There are no secrets anymore. St. John Paul's image was carefully crafted, and yet he beneath this he was still a saint, and yet the craft was there. Maciel's image was crafted too, but fell apart when, in part, technology brought an end to his lies. In addition to what I have said so far, one reason why the Synod has failed, has failed to promote that cherished institution called marriage, is because we have finally seen as never before, the very human nature of Roman politics. Cardinals fighting each other, that has always been the way of things, if you know Church history at all. What has changed? Well, before only the very few were privy to it. It's hard to see the Holy Spirit at work in this. There is no doubt that there was a lot of very earthly things going on in the minds of the Council Fathers at Vatican II, and the previous councils, but other than the people who were there, no one but the specialist-historian knows about these things.

I enjoy a good rip-roaring debate as much as anyone, but there are limits. I will not debate about things for which no reasonable quarter ought to be given. One ought not debate the morality of the Holocaust. With a Christian one does not debate whether or not Jesus is God. With a Catholic one does not debate the essential elements of the sacrament of marriage as found in the New Testament and in the Tradition of the Church. One is welcome to believe whatever one chooses to believe, but as a cardinal of the Church, a bishop of the Church, you espouse the clearly evident Faith or you go away. Origen did not know how to understand the 'subordination' of the Son to the Father. Ignorance about that today is inexcusable in a prelate. So too marriage. Augustine defined its sacramental profile in about the year 400 AD, but the Lord spelled it out pretty clearly four centuries earlier. Since Augustine, we have the Summa Theologica of St. Thomas, the Catechism of the Council of Trent and now that of St. John Paul. There are no excuses here.

A captive audience was waiting to hear that, "no, it is impossible to commit sacrilege against marriage and yet receive communion, and why." But no one heard this, did they? Will anyone listen ever again?

The Apostle Luke does not flatter the Athenians when he says that they loved nothing more than to hear new things (Acts 17:21). The secular media and the people the Church hoped to reach out to were only interested in hearing something new. No, it wasn't served up quite as they had hoped, but then again, to them it was but a passing idle curiosity, which would have led them to no further thought about the authenticity of the Church as God's Church. These liberals try so hard to impress the world, a world which they can't imagine as other than deeply interested in their efforts to accommodate them. To the outsiders, especially homosexual activists, the Church is just one more opponent to conquer, to bring to compliance, the ultimate disgrace. No one respects an enemy that surrenders. Stalin and Hitler respected Pius XII, not by choice but by necessity; Napoleon Pius VII; Henry IV Gregory VII; Attila Gregory I.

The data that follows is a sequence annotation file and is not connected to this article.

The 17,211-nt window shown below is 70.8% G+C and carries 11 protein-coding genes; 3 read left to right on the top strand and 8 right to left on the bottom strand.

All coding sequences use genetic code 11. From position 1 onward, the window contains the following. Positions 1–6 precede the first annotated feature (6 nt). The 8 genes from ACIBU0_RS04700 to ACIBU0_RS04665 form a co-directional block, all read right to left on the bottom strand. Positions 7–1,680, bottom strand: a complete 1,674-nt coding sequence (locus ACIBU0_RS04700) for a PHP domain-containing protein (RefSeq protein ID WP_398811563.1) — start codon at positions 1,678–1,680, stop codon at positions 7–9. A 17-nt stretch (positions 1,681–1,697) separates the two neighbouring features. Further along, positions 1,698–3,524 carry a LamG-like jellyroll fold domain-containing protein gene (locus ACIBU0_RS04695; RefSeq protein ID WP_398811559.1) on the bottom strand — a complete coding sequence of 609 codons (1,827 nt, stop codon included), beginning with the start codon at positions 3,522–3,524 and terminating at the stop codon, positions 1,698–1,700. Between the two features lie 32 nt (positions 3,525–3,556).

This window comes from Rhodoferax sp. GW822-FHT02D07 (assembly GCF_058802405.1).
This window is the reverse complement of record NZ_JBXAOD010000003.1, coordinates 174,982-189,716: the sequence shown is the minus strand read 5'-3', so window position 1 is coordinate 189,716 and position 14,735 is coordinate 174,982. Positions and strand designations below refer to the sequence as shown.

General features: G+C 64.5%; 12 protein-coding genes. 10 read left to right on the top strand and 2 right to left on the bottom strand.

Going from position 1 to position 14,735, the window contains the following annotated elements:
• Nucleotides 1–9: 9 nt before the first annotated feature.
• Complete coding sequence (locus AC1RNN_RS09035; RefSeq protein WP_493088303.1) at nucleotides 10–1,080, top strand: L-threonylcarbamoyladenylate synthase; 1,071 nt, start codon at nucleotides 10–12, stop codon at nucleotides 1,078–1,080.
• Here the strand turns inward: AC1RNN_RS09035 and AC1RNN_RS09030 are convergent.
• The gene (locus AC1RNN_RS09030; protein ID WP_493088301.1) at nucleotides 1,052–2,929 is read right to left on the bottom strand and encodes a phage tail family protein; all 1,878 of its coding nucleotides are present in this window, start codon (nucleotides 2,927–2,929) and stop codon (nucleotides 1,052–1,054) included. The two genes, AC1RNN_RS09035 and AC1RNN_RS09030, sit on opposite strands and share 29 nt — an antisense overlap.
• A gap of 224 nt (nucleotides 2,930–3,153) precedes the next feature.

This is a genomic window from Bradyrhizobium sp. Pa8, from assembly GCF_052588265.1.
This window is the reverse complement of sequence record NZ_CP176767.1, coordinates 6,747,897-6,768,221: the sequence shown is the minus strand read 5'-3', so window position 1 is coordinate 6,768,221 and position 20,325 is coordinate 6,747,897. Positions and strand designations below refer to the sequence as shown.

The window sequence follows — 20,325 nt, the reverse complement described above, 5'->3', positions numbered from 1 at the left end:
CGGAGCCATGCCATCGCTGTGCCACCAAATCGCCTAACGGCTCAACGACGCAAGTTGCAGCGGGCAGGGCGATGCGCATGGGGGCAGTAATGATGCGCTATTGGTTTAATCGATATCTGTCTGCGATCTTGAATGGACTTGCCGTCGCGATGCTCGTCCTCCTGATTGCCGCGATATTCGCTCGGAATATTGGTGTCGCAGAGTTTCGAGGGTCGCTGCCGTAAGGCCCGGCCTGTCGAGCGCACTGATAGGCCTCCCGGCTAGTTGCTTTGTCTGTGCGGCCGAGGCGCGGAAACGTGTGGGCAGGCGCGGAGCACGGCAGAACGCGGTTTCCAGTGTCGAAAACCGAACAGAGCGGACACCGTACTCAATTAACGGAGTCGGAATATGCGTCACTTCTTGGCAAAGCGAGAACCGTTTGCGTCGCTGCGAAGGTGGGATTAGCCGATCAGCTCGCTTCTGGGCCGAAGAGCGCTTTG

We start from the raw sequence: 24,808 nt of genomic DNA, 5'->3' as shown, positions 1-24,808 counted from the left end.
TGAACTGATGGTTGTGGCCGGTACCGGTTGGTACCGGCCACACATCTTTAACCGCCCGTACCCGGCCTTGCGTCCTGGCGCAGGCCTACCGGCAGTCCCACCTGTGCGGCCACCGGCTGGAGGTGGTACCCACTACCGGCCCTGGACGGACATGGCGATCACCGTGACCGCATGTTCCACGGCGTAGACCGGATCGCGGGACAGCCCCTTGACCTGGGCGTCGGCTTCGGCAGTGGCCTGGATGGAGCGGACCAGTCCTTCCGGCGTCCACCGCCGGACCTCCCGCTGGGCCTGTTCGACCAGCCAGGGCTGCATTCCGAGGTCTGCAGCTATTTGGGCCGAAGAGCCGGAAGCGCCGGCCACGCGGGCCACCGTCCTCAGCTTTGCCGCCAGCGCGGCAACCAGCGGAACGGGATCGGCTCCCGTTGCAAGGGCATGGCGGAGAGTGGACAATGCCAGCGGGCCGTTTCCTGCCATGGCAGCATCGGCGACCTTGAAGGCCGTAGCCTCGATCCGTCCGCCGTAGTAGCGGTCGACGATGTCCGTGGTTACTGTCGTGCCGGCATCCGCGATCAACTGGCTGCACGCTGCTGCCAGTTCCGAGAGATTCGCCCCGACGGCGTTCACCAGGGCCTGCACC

A great theological mind is astounded that he had 'alienated an entire continent,' but it was a fact, he had said it, and the world of Catholic bloggers was writing about it even before his words had hit the ground. There are no more secrets and there are no more sacred Roman protocols.

When you get rid of the red shoes you invite people to look at your feet and yours alone; when you chose to live in a smaller room, your room replaces the entirety of the tradition of which you were meant to be but a part. When you undo tradition, you become the sole focus of scrutiny. Only Christ could stand that, and have it declared, there was nothing in Him lacking.

But where did these prelates come from? We had thirty years of perfect popes. I was in the seminary for one year with him who is now the Archbishop of Toronto. In that time homosexuals and others advanced to ordination while the less slippery did not. It's not that the popes were incompetent; they were, alas, imperfect. I don't know how Kasper continues to get away with these things. he was elevated by Saint John Paul, survived under Benedict and now seems to thrive under Francis. How?! Well, have you met the bishops in Canada, for instance? We could ask the same question about school teachers in the Catholic system, about the priests in the parishes, about the lay-workers in chanceries. What were you expecting - people who know and love the faith and are not influenced by the world?